My cloth was cut in Smith Hill on Felix Street. My mother and father both immigrated to this country from Colombia and Puerto Rico, respectively. That's a strong genetic stock to work with: who is braver and more strong-willed than immigrants who are willing to leave everything, put personal relationships on hold, sometimes indefinitely, to go somewhere foreign and start over? Could you picture yourself doing that at 26 years old (as in my mother's case)?
I imagine that experience has been imprinted in me at a fundamental level; I can tolerate a certain amount of risk and I don't hesitate to move on opportunities. That mission brought me through URI, to RIC, and then finally NYU to complete my professional studies.
In 2008, I joined the Obama campaign in Ohio. When I returned, I teamed up with one of his former classmates from his days at Harvard Law, James Bernard. We formed a charter school consulting team that helped managing organizations determine whether or not a particular charter development plan made sense for that community. That was successful and I knew I could expand on my capabilities. My mantra at that point was “smart people, smart projects.” I figured if a project or opportunity had those two characteristics, everything else would fall into place.
That brought me to the end of 2011. I’m still working daily on writing the script for what my story is from 2012 to now. This period has been the most interesting, but I don't have a full perspective on it yet.
What are Steer’s plans for the future?
I’m a believer in four-month plans. The immediate plans are to continue moving aggressively and with purpose into new opportunities. Every four months or so, I'll look back and ask myself if the prior four months were worth it and do a general check-in.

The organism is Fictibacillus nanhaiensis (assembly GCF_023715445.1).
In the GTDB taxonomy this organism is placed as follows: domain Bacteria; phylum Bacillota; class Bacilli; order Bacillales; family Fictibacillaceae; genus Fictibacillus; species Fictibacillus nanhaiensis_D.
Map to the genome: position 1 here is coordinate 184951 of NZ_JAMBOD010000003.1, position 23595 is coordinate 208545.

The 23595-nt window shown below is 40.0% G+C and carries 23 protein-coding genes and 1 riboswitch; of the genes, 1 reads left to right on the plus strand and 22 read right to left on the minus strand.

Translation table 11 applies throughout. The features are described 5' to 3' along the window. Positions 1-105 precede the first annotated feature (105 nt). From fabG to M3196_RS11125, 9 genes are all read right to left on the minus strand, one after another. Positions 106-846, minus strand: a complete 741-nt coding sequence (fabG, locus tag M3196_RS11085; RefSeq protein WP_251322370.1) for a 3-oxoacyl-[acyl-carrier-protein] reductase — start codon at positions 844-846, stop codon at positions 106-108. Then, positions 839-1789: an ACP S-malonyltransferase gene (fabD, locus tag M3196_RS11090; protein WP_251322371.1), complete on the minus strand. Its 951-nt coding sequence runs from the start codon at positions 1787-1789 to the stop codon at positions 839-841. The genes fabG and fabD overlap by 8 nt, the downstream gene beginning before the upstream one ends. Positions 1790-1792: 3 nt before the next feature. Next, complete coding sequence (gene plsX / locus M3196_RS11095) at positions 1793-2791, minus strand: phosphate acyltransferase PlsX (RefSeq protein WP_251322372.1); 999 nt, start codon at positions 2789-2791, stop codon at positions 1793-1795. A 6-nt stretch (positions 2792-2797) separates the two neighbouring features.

As a digital media company, we grow as our client needs grow. From landing page development and brand films to an integrated media presentation for large conferences, if we can do it a high level, we'll grow into that space and build that competency for current and future clients.
What opportunities do you see in Providence as a creative professional?
Providence is our home base. This is where we regroup after having traveled throughout the world and touch base with our local partners. I see an opportunity to collaborate locally on ideas, then turn around and apply that to opportunities outside of our local market. This is a city that needs to have more personal ambassadors creating relationships throughout the world to infuse it with new ideas and potentially spur some larger commitments or important ties to the city.
From your point of view, what is Providence doing right and how can we build on that?
In my opinion, the projects that create open spaces and bring people together are the most appealing to both residents and visitors. The Steel Yard and initiatives like the Providence International Arts festival this past year make sense for this city.
From a hard-lined economic growth perspective, we all have our bias, and mine is the rise of the digital worker. I believe making Providence a hub in the digital economy is a cornerstone to its relevance in the world today. Creating an attractive environment for people who can earn and draw capital from anywhere in the world right from their laptop in Providence can be a powerful driver for the local economy.
Matunuck Oyster Bar from Steer Films on Vimeo.